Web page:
Many of the homes in the Eastern Docklands attract young families, which has led to more families with young children staying in the city (rather than move to places like Almere, which offer more affordable family homes with gardens).[9][10] The area is also attractive to "trendy" and well-to-do urbanites;[11][12] the notably modern features of the new buildings in the "architecturally spectacular" area[13][14][15] draw in "trendy young media and IT professionals" and are a boon for tourism to the area.[16]

In 2005 the area was connected to the Central Station by the fast IJtram, and to the Leidseplein by tram 10. The Piet Hein Tunnel offers a fast route for motor vehicles to the A10 ringroad.

Oostelijke Handelskade

A central element in the development of the Docklands is the Oostelijke Handelskade, the Eastern Quay. Located on the IJ harbor, it ran along the docks to the east of the center of Amsterdam and got its name in 1883. Previously known as Handelskade, it was built between 1875 and 1883. In 1919 part of the quay was renamed Piet Hein Kade. In 2001, it became connected to Java Island by Jan Schaefer Bridge.

One of its characteristic buildings is the Lloyd Hotel, which was constructed in 1921 by Evert Breman as temporary housing for emigrants to Latin America, many of whom from Eastern Europe. During World War II it was used as a prison by the German occupiers, and after the war it retained that function. It became a prison for underage convicts in 1964. After 1989 it stood empty for a time, and in 1996 the city of Amsterdam opened a competition to turn the building into a hotel. That conversion, designed by Otto Nan, was finished in 2004 (with 120 rooms).[17]



  • Ton Heijdra, Kadraaiers & Zeekastelen: geschiedenis van het Oostelijk Havengebied. Amsterdam: Het Open Havenmuseum, 1993. ISBN 90-900570-1-3.
  • Ton Heijdra, Zeeburg. Geschiedenis van de Indische Buurt en het Oostelijk Havengebied. Alkmaar: René de Milliano, 2000. ISBN 90-72810-32-5.
  • Geert Mak & Frans Heddema (text), Han Singels (photography), De Eilanden. Het Amsterdams Oostelijk Havengebied in stadsgezichten 1974-2002. Amsterdam: De Verbeelding, 2002. ISBN 90-74159-45-1.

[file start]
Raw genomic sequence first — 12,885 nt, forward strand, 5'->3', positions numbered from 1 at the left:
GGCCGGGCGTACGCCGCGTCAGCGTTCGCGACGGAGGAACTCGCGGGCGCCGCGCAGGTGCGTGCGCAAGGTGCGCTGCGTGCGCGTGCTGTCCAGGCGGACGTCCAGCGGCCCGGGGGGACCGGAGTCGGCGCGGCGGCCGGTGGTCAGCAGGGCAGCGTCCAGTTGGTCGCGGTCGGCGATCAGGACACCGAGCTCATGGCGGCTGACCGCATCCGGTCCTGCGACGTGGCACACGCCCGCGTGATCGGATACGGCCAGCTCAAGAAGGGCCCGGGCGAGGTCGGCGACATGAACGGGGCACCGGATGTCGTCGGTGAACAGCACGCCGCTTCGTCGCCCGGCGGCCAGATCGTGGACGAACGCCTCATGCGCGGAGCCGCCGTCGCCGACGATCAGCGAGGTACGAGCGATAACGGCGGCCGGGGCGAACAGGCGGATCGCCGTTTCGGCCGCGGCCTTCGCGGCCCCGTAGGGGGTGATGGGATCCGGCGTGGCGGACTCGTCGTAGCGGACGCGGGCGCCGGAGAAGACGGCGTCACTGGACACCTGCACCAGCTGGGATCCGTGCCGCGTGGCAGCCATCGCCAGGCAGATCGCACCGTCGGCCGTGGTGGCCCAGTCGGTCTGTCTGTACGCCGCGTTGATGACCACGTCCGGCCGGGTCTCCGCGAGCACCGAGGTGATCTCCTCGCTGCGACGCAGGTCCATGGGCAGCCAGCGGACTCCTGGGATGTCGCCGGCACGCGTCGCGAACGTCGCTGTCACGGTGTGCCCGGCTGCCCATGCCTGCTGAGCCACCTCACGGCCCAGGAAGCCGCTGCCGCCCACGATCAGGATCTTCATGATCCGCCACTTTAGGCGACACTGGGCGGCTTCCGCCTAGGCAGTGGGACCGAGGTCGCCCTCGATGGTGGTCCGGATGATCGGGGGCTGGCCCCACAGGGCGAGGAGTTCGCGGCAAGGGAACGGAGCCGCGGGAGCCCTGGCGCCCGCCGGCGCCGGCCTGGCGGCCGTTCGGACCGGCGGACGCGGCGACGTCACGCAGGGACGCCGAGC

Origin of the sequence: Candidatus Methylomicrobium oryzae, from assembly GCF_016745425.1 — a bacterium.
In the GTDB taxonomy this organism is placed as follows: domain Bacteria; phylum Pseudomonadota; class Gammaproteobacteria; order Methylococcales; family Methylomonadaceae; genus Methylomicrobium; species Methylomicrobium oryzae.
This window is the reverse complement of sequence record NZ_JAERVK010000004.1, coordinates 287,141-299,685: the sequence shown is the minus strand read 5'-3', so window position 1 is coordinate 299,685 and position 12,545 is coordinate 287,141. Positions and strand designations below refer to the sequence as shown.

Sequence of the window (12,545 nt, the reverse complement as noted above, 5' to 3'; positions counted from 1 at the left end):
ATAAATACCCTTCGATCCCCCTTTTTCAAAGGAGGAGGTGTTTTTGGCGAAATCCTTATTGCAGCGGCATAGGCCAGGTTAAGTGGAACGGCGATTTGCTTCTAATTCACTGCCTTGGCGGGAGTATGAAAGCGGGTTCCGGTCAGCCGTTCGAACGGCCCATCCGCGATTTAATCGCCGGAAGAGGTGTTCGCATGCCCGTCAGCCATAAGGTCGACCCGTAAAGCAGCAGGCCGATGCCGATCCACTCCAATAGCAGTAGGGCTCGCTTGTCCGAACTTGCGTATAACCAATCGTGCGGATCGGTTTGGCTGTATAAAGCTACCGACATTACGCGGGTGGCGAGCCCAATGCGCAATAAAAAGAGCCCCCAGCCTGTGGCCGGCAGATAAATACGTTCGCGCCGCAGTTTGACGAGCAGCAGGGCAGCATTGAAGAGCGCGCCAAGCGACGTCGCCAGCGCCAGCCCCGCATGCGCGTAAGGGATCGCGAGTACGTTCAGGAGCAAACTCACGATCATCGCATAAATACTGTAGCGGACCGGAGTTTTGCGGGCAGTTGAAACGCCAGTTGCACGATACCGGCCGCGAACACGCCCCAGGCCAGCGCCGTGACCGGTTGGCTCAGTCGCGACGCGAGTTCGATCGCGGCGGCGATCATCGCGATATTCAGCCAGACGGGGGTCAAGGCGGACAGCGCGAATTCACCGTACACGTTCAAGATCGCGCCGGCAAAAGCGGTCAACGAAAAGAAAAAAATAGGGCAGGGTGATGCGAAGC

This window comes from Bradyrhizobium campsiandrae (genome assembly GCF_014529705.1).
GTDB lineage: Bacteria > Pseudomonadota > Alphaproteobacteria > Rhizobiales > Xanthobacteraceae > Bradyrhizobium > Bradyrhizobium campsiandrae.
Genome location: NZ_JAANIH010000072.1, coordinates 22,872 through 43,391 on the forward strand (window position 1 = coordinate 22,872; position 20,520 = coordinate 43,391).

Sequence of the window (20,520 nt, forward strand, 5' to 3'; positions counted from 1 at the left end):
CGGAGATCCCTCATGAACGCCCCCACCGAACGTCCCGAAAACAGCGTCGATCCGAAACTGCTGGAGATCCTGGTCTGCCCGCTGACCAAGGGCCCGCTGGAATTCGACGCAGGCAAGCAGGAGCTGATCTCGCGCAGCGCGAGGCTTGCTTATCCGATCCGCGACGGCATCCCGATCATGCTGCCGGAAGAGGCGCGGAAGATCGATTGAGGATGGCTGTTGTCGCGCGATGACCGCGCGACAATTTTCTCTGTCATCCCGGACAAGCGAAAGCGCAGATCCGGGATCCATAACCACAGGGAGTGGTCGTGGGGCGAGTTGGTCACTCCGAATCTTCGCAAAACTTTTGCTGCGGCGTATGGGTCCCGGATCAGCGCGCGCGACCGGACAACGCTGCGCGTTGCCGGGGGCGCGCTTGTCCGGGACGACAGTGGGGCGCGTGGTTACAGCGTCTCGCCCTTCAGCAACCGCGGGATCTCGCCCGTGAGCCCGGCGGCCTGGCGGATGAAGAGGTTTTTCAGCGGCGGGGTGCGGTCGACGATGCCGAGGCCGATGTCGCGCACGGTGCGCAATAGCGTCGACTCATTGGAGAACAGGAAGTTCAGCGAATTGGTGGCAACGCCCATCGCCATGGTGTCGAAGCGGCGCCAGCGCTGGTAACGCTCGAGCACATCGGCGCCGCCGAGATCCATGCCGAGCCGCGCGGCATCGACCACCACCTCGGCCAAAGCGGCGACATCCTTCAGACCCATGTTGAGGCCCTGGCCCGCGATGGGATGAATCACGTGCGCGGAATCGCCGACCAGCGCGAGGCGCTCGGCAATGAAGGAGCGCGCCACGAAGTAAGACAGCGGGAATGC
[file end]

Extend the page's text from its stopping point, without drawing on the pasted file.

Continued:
• Bert Franssen, Ruud van Soest, Ontdek het Oostelijk Havengebied. Amsterdam: Stokerkade cultuurhistorische uitgeverij, 2009, ISBN 978-90-79156-07-8.


  1. "Oostelijk Havengebied" Borough of Amsterdam East Archived 2012-10-09 at the Wayback Machine (in Dutch)
  2. Szita, Jane (April 2002). "Street of Dreams". Dwell: 62–69. Retrieved 19 May 2010.
  3. Bosma, Koos (2000). Werken aan een open Amsterdam. Verloren. pp. 129–30. ISBN 978-90-6550-180-6.
  4. Groenendijk, Paul; Piet Vollaard (2006). Architectuurgids Nederland: 1900-2000. 010 Publishers. pp. 308–309. ISBN 978-90-6450-573-7. Retrieved 19 May 2010.
  5. Lebesque, Sabine (2006). Along Amsterdam's waterfront: exploring the architecture of Amsterdam's Southern IJ Bank. Valiz. p. 16. ISBN 978-90-78088-11-0.
  6. Bosma, Koos (2000). Werken aan een open Amsterdam. Verloren. p. 141. ISBN 978-90-6550-180-6.
  7. Reichwein, Onno (1998). J.M. den Uyl: gereformeerd af, socialist geworden, calvinist gebleven: de vormende jaren tijdens crisis- en oorlogstijd en de invloed daarvan op het naoorlogse politieke denken en handelen. Verloren. p. 97. ISBN 978-90-72131-39-3.
  8. Abrahamse, Jaap Evert (2003). Eastern Harbour District Amsterdam: urbanism and architecture. NAi. ISBN 978-90-5662-307-4.
  9. "Gezin rukt op binnen ring A-10, in de stad". Het Parool. 18 May 2010. Retrieved 18 May 2010.
  10. "Steeds meer jonge gezinnen in de stad". AT5. 18 May 2010. Retrieved 18 May 2010.
  11. "KNSM-eiland". Oostelijk Havengebied Amsterdam. Retrieved 17 May 2010.
  12. "Amsterdamse stadsdelen rollen rode loper uit voor toeristen". TourPRessHolland. Retrieved 18 May 2010.
  13. Haastrecht, Ruud van (4 October 1997). "Lonely Planet Amsterdam: suffe reisgids voor oudere jongeren". Trouw. Retrieved 18 May 2010.
  14. Mawer, Fred (17 September 2005). "Dockland chic in the city of canals". The Telegraph. Retrieved 17 May 2010.
  15. Roos, Robbert (30 April 1998). "Java-eiland en Borneo/Sporenburg: speeltuin voor architecten in het Oostelijk Havengebied". Trouw (in Dutch). Retrieved 17 May 2010.
  16. Trew, Jonathan (22 May 2004). "New Amsterdam". The Scotsman. Retrieved 18 May 2010.
  17. Kreulen, Edwin (19 August 2004). "Slapen in industrieel erfgoed". Trouw. Retrieved 17 May 2010.
This article is issued from Wikipedia. The text is licensed under Creative Commons - Attribution - Sharealike. Additional terms may apply for the media files.